September 29, 2015
So, late last week, The Writer’s Store, which I believe found me because I subscribe to the Writer’s Digest e-mail newsletter, was offering a one-day sale on Scrivener for 20% off. Even though I had missed the 50% sale from a couple of weeks ago, which I’ve indeed kicked myself for not reading the announcement in a more timely manner, I knew I couldn’t make that mistake twice, so I finally broke down and bought the program. And let me tell you, it’s awesome.
What is Scrivener? It’s a program native to Mac but also available for Windows (currently at version 1.8.6, which might mean something to someone) that can do basically anything a writer would want a program to do short of writing the story for him.
It looks like this:
Now, let me post a disclaimer before I continue. This is not actually my first impression. My first impression happened about four years ago, a year after a friend at work had told me about its existence (when it was Mac only) and I had begun salivating over the possibilities. Because Literature and Latte, the maker of Scrivener, was finally making a version for Windows, I was able to give it a serious follow, and one day, not long before its 1.0 release (version-speak for a program that hits its first official release, or roughly seventy-three bugfixes and feature adds before it’s deemed “final,” at least until version 2.0 is released–a case already relevant for the Mac release), I downloaded the 30-day trial version, which is basically the full version with a time limit attached, gave the tutorial a try, wrote the snippet of a story I called “The Bobblehead” that you can see in the screenshot above, and then set it aside because it wasn’t yet the full version, and I didn’t want to buy it until it became the full version. And then I kept putting it off because I’m a writer, and it costs $40, and forty bucks is a lot of money to a writer, as any writer could tell you.
So, four years and $32 later, I’ve completely forgotten my first experience with Scrivener, and had to relearn its features via the first three parts of the tutorial last night. And let me tell you, what I learned about through hands-on practice was amazing.
Okay, so you’re reading this review and scratching your head. Why is it awesome? you’re probably wondering.
Well, for starters, you can use it to write. Yes, there is a place to write your stories and everything! It’s a lot like Microsoft Word in that regard. But cheaper! Not as cheap as Open Office, which is free, but still reasonable!
But, oh, there’s more. So much more. You can save your work via “snapshots” (complete with shutter sound effects). And you can scroll down. And…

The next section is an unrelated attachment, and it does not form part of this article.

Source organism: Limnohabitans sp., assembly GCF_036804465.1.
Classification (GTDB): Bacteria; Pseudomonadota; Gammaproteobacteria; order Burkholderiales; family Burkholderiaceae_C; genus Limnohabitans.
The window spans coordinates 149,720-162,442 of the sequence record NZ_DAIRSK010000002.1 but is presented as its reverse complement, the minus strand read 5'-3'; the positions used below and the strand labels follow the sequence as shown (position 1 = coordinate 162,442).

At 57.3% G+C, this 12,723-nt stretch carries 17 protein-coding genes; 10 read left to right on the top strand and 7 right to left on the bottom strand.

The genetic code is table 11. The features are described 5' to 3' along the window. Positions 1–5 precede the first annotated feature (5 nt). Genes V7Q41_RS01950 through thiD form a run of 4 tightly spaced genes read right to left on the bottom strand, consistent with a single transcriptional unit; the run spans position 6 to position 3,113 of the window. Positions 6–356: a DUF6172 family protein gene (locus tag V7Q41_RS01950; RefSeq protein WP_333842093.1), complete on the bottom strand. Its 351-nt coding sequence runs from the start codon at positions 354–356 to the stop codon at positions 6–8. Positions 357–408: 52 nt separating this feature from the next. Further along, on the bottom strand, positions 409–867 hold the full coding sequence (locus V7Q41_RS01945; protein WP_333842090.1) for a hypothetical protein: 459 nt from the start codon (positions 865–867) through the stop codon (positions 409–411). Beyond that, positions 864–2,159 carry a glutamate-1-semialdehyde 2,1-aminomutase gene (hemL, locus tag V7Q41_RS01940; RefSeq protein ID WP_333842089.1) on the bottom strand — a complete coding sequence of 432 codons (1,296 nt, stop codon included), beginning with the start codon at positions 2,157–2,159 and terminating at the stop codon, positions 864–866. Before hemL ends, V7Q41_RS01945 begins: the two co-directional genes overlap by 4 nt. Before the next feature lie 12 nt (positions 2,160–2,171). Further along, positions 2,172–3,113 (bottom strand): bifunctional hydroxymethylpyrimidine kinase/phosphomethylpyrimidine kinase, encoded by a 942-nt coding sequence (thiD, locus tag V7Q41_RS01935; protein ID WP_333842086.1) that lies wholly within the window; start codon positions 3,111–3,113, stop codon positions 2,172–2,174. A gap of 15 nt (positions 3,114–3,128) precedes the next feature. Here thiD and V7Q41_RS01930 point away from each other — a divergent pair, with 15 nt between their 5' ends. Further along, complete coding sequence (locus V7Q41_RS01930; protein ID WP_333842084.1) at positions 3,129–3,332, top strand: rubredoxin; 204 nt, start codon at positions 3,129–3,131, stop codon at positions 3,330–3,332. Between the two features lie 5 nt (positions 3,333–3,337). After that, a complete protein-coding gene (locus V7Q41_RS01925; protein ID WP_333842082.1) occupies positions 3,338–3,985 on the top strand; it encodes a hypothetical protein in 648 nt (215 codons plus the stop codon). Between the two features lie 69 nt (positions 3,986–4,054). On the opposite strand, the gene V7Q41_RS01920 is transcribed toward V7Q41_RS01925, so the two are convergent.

Wait, you want real reasons to buy this program, don’t you?
Okay, try these little handy things out:
- Corkboard and “outliner” organizational tools that allow you to view your chapters from a distance.
- Note cards to “pin” on the corkboard so that you can see your synopses of each “scrivening,” or writing segment, at a more cursory glance.
- Meta-data to more accurately view and sort pieces of your writing so that you can find what you’re looking for more quickly (like scenes, characters, time a scene takes place, etc.).
- A search feature that can help you piece your documents together in a way that allows you to read things in context without having to read the whole document.
- A folder system that allows for customizable content management, which can lead to rearranging the structure of a story, screenplay, essay, etc. on the fly.
- A place to store your research and media files for quick access.
- And most surprising (and impressive) to me, the ability to compile and print in many different combinations and formats, including manuscript format, screenplay format, and other formats I have yet to explore, and you can select how it prints through various check-box preferences.
I’m sure there’s more, but I only had time to work on the first three parts of the tutorial (out of five). At any rate, I think this is probably the best writing tool a writer could have next to Microsoft Word itself. The flexibility it offers alone is worth the price, even if I had paid the full $40 ($45 if you’re using a Mac, which is fair because it’s a full version ahead of what the Windows and Linux versions can do).
I’ll write more about it as I learn more. The above points are just some of the things I’ve discovered about the program last night. I’m sure there’s more. And, of course, I still have to experience actually using it for my own work; well, not including the experimental piece you see in the screenshot. I’ll be sure to write another “first impressions” review after I’ve used it for its intended purpose for the third time.